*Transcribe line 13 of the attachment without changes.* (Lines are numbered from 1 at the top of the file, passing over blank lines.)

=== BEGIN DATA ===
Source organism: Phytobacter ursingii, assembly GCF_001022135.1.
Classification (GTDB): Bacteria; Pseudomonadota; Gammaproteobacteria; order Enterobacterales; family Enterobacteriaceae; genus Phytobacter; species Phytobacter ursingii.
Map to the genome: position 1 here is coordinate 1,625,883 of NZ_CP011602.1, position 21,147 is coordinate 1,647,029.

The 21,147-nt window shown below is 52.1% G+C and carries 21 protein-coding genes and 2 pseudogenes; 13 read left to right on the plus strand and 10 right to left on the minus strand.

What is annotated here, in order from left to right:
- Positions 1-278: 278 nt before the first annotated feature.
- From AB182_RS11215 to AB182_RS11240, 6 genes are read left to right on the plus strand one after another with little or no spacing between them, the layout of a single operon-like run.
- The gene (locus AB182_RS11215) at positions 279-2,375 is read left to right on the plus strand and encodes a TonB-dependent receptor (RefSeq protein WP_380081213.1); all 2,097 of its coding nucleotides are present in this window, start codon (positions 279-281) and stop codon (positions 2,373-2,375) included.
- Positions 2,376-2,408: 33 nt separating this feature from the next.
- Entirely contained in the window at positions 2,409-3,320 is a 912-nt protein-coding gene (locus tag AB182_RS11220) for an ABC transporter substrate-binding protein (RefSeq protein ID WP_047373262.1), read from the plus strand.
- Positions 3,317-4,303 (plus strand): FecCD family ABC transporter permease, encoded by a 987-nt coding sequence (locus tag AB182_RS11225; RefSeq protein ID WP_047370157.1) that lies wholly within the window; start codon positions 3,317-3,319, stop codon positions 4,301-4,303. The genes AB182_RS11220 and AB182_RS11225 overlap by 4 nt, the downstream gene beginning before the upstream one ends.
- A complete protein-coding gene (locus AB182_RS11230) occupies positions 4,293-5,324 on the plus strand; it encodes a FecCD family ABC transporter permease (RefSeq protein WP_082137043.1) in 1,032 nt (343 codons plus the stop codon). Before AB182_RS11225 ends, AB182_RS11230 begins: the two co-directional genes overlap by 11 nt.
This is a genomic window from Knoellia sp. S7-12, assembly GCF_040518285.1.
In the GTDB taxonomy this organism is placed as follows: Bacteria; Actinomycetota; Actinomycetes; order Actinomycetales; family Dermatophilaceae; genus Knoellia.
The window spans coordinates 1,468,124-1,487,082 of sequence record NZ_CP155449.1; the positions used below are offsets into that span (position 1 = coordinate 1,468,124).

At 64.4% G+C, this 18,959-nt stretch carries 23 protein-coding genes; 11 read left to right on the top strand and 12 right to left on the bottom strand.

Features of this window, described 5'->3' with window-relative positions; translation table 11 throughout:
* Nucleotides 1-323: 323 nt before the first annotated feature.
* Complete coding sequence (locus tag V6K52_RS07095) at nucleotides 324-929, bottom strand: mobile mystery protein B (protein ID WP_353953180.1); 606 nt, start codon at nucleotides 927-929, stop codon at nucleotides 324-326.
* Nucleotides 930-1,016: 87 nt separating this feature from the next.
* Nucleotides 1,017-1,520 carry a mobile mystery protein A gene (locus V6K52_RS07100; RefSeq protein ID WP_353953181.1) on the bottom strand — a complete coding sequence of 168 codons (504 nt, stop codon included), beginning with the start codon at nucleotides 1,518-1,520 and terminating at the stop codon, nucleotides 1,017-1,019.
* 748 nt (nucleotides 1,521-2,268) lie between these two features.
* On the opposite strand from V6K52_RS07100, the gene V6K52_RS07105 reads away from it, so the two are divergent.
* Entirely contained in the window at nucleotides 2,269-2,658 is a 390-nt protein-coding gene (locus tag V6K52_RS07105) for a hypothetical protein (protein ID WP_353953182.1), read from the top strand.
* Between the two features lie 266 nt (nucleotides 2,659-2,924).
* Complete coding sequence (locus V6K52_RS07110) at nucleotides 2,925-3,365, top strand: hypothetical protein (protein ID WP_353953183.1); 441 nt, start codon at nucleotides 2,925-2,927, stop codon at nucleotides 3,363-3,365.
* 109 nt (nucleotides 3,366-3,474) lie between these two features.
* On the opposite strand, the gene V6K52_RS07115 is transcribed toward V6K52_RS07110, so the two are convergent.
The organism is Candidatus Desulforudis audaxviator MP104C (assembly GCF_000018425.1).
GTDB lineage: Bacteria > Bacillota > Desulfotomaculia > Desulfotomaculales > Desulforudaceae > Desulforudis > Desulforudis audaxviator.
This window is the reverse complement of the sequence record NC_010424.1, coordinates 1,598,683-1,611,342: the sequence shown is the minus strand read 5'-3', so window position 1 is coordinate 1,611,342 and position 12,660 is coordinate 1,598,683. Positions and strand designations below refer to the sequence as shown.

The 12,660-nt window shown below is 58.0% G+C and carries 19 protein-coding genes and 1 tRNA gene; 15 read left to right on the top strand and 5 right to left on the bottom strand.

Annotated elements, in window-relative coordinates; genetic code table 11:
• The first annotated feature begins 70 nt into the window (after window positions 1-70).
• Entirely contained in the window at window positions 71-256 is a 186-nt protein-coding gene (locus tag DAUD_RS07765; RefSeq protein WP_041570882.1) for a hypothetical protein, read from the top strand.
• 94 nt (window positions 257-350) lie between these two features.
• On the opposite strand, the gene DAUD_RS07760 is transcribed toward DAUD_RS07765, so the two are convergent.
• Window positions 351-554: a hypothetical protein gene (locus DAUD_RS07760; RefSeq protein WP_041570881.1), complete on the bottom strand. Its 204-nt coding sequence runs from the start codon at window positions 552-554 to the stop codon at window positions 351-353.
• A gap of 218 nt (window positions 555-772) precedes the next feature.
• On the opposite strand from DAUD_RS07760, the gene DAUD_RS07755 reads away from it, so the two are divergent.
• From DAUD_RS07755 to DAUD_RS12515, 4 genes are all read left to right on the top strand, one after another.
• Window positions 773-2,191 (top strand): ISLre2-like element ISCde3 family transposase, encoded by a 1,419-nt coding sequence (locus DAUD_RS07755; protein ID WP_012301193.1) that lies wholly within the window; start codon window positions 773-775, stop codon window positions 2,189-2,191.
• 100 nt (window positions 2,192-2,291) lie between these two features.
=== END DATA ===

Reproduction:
This is a genomic window from Knoellia sp. S7-12, assembly GCF_040518285.1.